Belonging as Beginning

HelpingChildrenSucceed

Helping Children Succeed: What Works and Why by Paul Tough
Houghton Mifflin Harcourt, May 24, 2016

In Helping Children Succeed, his sequel to How Children Succeed, Paul Tough asks: "What is it about growing up in poverty that leads to so many troubling outcomes?" Initially, Tough looks at how negative experiences created by "traditional" education and economic disadvantage damage students' ability to succeed. Tough spends the rest of the book using research to highlight the ways in which classroom environment acts as a key indicator of student success and teacher competency. After synthesizing mountains of relevant research on the benefits of non-cognitive ability for students, Tough distills what needs to happen in the classroom into two principles that lead to student success: belonging and work. Belonging, he believes, determines whether or not a student feels valued by the different constituencies in the school community; work involves a student's ability to meet and overcome academic challenges. Tough provides convincing arguments for schools to adapt "deeper learning" practices: inquiry-based instruction, project-based learning, and performance-based assessments. He also suggests that schools adapt pedagogy that encourages peer critique and the kind of revision opportunities that allow for creative solutions to problems. In the end, Tough's book is a sound description of how to apply current research to existing classroom practice, and it will be particularly relevant to teachers working with struggling students.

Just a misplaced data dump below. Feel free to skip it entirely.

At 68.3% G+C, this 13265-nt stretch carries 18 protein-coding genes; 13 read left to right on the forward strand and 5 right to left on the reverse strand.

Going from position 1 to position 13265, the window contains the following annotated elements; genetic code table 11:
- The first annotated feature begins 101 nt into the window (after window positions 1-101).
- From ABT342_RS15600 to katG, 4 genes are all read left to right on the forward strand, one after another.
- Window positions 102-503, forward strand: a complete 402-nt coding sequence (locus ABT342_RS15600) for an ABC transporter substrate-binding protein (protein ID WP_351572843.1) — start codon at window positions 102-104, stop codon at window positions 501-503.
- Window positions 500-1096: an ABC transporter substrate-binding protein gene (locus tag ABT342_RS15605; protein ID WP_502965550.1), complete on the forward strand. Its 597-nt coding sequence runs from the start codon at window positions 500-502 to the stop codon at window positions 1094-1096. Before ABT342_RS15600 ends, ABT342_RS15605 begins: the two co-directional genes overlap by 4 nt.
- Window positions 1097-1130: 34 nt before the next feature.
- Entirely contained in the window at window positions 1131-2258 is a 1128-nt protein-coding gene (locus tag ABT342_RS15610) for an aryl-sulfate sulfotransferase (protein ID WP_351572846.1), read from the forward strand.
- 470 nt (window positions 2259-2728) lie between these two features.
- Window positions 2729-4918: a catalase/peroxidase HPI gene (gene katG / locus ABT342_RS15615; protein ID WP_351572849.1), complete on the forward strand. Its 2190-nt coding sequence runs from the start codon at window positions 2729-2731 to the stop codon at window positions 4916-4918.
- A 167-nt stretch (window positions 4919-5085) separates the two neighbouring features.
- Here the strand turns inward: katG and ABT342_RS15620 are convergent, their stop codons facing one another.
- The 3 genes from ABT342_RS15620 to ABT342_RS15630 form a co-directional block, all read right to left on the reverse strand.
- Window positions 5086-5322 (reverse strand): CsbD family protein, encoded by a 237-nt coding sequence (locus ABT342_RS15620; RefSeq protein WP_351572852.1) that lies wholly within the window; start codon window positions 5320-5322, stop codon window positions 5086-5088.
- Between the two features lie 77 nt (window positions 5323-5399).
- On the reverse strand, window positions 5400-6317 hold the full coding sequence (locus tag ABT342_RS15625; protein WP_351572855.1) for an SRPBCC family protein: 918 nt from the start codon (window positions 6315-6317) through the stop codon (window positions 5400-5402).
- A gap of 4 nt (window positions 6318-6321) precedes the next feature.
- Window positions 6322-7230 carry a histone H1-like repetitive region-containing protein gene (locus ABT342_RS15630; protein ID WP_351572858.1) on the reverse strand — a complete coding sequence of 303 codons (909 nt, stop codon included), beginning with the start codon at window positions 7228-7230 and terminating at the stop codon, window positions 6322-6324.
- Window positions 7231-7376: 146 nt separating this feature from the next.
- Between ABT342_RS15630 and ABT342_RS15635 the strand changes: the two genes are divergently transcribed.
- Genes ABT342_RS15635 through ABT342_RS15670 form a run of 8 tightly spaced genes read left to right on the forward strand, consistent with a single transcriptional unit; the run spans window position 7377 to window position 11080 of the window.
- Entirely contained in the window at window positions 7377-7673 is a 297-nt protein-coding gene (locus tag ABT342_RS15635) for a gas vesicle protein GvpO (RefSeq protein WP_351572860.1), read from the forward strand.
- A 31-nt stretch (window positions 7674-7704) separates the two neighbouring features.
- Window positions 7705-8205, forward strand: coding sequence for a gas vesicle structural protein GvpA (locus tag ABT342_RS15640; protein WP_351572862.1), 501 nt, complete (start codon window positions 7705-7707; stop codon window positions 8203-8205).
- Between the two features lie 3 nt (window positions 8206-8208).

Submitted By: Michael Berglund, Holland Hall School, Tulsa, OK

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